Parashas Devarim includes the imperative to judge with honesty and justice: “Hear the disputes between your brothers, and judge fairly – between a man and his brother and between a man and a foreigner” (Devarim 1:16). One of the core principles of the Torah legal system is the obligation to bring the truth to light, and to ensure that fair judgment is given.
We find a powerful expression of this principle in the words of Chazal, who teach: “Any judge who passes judgment that is absolute truth, even for one moment – he is considered as though he is a partner with Hashem in the creation of the world” (Shabbos 10a).
In the present article we will discuss the issues of a Dayan who says that he does not know how to rule. What is the procedure in court when a Dayan says this? Is it permitted for a Dayan who does know the answer (in his opinion) to assert ignorance? Are there other other strategies that a Dayan may use in order to ensure that the correct judgment is issued?
We will discuss these questions, among others, below.
Can a Dayan say, “I Don’t Know?”
When there is a dispute among the members of a Beis Din, the halachah decrees that we follow the majority verdict, as Chazal derive from a Torah verse (Shemos 23:2). Yet, what is done when there is no majority verdict? The Shulchan Aruch (18:1) addresses the question:
“If one says guilty and one says not guilty and the third does not know; or even if two say not guilty or guilty and one does not know – another two judges must be added to the panel, making five. They discuss the case among themselves: If three acquit and two convict, he is acquitted; if three convict and two acquit, he is convicted.”
Thus, whenever one of the three judges on a Beis Din says that he does not know the law in a specific case, another two judges are added.
The Sema (3) explains that the reason for this is that only if the third judge disagrees with the other two is his opinion overruled by the majority. Where the third judge gives no opinion, it is as if the ruling is issued by a Beis Din of two rather than a Beis Din of three – and this is therefore an invalid ruling. A judge who claims he does not know is considered as though he is not participating. Indeed, unlike judges who issue verdicts, a judge who does not know need not give the reason for his inability to decide (Shulchan Aruch 18:3).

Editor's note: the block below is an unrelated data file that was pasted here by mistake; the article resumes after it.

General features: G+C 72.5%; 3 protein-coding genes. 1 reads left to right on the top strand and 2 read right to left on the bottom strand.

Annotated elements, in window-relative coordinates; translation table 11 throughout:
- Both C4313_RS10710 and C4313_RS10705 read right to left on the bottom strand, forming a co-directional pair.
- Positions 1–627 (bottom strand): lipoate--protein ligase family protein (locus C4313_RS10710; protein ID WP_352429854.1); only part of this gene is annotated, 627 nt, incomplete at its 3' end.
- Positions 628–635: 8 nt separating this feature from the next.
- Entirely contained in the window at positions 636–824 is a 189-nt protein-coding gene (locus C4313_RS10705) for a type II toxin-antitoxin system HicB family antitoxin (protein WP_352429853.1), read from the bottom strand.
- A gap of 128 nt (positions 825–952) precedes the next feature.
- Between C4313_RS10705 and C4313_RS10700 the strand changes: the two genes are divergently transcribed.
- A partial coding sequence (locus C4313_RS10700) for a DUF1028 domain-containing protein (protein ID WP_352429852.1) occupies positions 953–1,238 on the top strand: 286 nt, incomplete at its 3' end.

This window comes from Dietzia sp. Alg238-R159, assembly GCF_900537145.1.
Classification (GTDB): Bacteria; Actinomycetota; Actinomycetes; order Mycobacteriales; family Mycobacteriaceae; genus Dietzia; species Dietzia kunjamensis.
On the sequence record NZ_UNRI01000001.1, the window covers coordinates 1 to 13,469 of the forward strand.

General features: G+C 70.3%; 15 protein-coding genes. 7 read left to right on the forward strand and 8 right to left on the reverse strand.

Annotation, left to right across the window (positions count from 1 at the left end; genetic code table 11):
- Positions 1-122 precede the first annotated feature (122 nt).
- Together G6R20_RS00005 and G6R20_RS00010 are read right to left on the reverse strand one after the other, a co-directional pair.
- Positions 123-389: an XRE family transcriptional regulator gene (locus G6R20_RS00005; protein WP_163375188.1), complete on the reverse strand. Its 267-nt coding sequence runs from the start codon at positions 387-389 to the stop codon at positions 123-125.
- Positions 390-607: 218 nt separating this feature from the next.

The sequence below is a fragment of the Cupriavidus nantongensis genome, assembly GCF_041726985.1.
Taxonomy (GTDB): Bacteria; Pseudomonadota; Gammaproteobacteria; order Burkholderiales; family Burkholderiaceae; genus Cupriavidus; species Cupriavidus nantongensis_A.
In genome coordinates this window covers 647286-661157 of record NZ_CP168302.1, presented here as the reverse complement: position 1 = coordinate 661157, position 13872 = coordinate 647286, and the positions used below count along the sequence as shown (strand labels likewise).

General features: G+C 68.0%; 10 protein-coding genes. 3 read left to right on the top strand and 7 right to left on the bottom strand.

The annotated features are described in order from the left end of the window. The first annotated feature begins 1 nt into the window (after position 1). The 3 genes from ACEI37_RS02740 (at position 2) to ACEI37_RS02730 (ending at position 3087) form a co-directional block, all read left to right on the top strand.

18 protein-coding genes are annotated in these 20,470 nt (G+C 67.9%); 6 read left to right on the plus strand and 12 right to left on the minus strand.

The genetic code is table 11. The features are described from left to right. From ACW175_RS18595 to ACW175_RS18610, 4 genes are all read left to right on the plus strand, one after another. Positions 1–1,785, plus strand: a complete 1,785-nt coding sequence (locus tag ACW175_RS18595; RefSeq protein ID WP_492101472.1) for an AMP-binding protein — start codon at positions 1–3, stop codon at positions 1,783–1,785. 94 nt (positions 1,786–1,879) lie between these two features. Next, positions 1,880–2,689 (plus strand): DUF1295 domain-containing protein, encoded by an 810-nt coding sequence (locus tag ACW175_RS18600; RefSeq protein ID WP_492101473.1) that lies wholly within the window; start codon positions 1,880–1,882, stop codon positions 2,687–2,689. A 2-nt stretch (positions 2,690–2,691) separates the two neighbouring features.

After two new judges are added, they debate the case once more among themselves, and are counted up: If three (or more) agree on the judgment, a verdict can be issued; if there is no majority of three, two more judges must be added (Shulchan Aruch 18:2).
We learn that a judge may say he doesn’t know the halachah for the case at hand, and if so more judges are added.
Falsely Claiming “I Don’t Know” as a Deliberate Strategy
What is the halachah if a Dayan does know the halachah (he has a definite opinion of it), yet his opinion is in the minority among the judges. If he voices his opinion, Beis Din will issue a ruling that he considers wrong. However, if feigns ignorance another two Dayanim will be added to the panel, and perhaps they will agree with his position.
Is it permitted for the Dayan to lie – to claim he doesn’t know the halachah when in fact he has a clear position – in order to bring the truth (as he sees it) to light? Or is this a forbidden strategy for a Dayan?
Shut Beis Yaakov (no. 15, cited by the Pischei Teshuva 18:4) writes that doing so is forbidden, because this reflects poorly on the remaining judges – others will claim that extra judges were added because they did not know the halachah.
We can add to this that the very halachic obligation of following the majority appears to prohibit the false claim of ignorance: The Torah instructs us to follow the majority opinion of Beis Din, and if a Dayan finds himself in a minority he should accept this as being the halachah.
However, we find in Shut Shevus Yaakov (Vol. 1, no. 138) that it is permitted for a Dayan to falsely claim that he doesn’t know the halachah in order that extra Dayanim should be added and the truth be (hopefully) brought to light.
In the case of Shut Shevus Yaakov, of the three on the panel only one was a Torah scholar, whereas the other two were ignorant. This raises a special concern for the truth. However, the Shevus Yaakov does not make a distinction between this special case and a regular Beis Din, and he apparently maintains that it is always permitted for a Dayan to feign ignorance to bring the truth to light.
The Birchei Yosef (18:4), however, does make the distinction, writing that where the other members of the Beis Din are inept judges, it is permitted to claim “I don’t know” for the sake of the truth, but where they are worthy judges it is forbidden to do so.
Distancing Oneself from Falsehood
Another principle worthy of note is the obligation to distance oneself from falsehood.
The Gemara (Shevuos 31a) notes that it is forbidden to use falsehood in a Beis Din environment, even where the intention is that the truth should come to light. The Gemara discusses a case in which three joint lenders are faced with a borrower who denies the entire loan. If they simply make their claims, they will lose all their money for want of proof. Yet, they might try to play the following trick: One of them might claim the entire debt as his own, and the others will serve as witnesses. This way the claimant will be able to collect the full sum, and then share it with the his co-creditors.
The Gemara writes that this is forbidden, because of the obligation to distance oneself from falsehood – mi-dvar sheker tirchak.